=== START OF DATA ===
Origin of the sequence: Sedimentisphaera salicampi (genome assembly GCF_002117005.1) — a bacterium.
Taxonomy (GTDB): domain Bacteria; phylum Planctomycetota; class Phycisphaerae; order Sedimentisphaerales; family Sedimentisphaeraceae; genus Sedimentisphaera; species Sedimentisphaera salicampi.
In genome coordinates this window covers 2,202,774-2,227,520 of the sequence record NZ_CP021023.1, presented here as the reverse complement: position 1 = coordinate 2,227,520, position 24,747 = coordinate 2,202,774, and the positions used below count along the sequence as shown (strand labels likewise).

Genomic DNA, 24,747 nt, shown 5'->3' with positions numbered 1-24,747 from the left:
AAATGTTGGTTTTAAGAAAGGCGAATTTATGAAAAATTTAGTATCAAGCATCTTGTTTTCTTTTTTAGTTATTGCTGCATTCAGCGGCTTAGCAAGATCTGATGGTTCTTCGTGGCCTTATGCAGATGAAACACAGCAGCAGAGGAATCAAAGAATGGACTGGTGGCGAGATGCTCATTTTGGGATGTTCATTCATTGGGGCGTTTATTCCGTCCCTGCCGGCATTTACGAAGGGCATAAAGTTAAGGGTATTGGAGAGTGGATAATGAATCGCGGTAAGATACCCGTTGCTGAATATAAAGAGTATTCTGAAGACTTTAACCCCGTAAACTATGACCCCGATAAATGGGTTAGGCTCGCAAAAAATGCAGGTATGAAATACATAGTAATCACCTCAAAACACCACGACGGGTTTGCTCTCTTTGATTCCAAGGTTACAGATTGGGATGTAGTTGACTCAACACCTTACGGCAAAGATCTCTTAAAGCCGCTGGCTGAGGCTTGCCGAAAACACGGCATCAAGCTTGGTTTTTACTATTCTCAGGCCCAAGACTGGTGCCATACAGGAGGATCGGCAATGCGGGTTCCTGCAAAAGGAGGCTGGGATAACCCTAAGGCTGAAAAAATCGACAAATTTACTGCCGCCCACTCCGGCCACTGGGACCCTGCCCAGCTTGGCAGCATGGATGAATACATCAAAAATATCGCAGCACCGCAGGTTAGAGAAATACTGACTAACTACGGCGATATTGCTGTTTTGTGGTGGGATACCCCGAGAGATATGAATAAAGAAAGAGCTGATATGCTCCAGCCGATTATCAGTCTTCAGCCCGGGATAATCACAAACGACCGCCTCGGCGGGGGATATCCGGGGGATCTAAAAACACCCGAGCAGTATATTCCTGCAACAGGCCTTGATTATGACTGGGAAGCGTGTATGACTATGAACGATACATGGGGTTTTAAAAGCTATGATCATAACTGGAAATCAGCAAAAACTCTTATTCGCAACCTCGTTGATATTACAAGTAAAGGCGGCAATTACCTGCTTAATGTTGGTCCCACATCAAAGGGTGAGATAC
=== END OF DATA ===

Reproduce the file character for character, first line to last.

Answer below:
Origin of the sequence: Sedimentisphaera salicampi (genome assembly GCF_002117005.1) — a bacterium.
Taxonomy (GTDB): domain Bacteria; phylum Planctomycetota; class Phycisphaerae; order Sedimentisphaerales; family Sedimentisphaeraceae; genus Sedimentisphaera; species Sedimentisphaera salicampi.
In genome coordinates this window covers 2,202,774-2,227,520 of the sequence record NZ_CP021023.1, presented here as the reverse complement: position 1 = coordinate 2,227,520, position 24,747 = coordinate 2,202,774, and the positions used below count along the sequence as shown (strand labels likewise).

Genomic DNA, 24,747 nt, shown 5'->3' with positions numbered 1-24,747 from the left:
AAATGTTGGTTTTAAGAAAGGCGAATTTATGAAAAATTTAGTATCAAGCATCTTGTTTTCTTTTTTAGTTATTGCTGCATTCAGCGGCTTAGCAAGATCTGATGGTTCTTCGTGGCCTTATGCAGATGAAACACAGCAGCAGAGGAATCAAAGAATGGACTGGTGGCGAGATGCTCATTTTGGGATGTTCATTCATTGGGGCGTTTATTCCGTCCCTGCCGGCATTTACGAAGGGCATAAAGTTAAGGGTATTGGAGAGTGGATAATGAATCGCGGTAAGATACCCGTTGCTGAATATAAAGAGTATTCTGAAGACTTTAACCCCGTAAACTATGACCCCGATAAATGGGTTAGGCTCGCAAAAAATGCAGGTATGAAATACATAGTAATCACCTCAAAACACCACGACGGGTTTGCTCTCTTTGATTCCAAGGTTACAGATTGGGATGTAGTTGACTCAACACCTTACGGCAAAGATCTCTTAAAGCCGCTGGCTGAGGCTTGCCGAAAACACGGCATCAAGCTTGGTTTTTACTATTCTCAGGCCCAAGACTGGTGCCATACAGGAGGATCGGCAATGCGGGTTCCTGCAAAAGGAGGCTGGGATAACCCTAAGGCTGAAAAAATCGACAAATTTACTGCCGCCCACTCCGGCCACTGGGACCCTGCCCAGCTTGGCAGCATGGATGAATACATCAAAAATATCGCAGCACCGCAGGTTAGAGAAATACTGACTAACTACGGCGATATTGCTGTTTTGTGGTGGGATACCCCGAGAGATATGAATAAAGAAAGAGCTGATATGCTCCAGCCGATTATCAGTCTTCAGCCCGGGATAATCACAAACGACCGCCTCGGCGGGGGATATCCGGGGGATCTAAAAACACCCGAGCAGTATATTCCTGCAACAGGCCTTGATTATGACTGGGAAGCGTGTATGACTATGAACGATACATGGGGTTTTAAAAGCTATGATCATAACTGGAAATCAGCAAAAACTCTTATTCGCAACCTCGTTGATATTACAAGTAAAGGCGGCAATTACCTGCTTAATGTTGGTCCCACATCAAAGGGTGAGATAC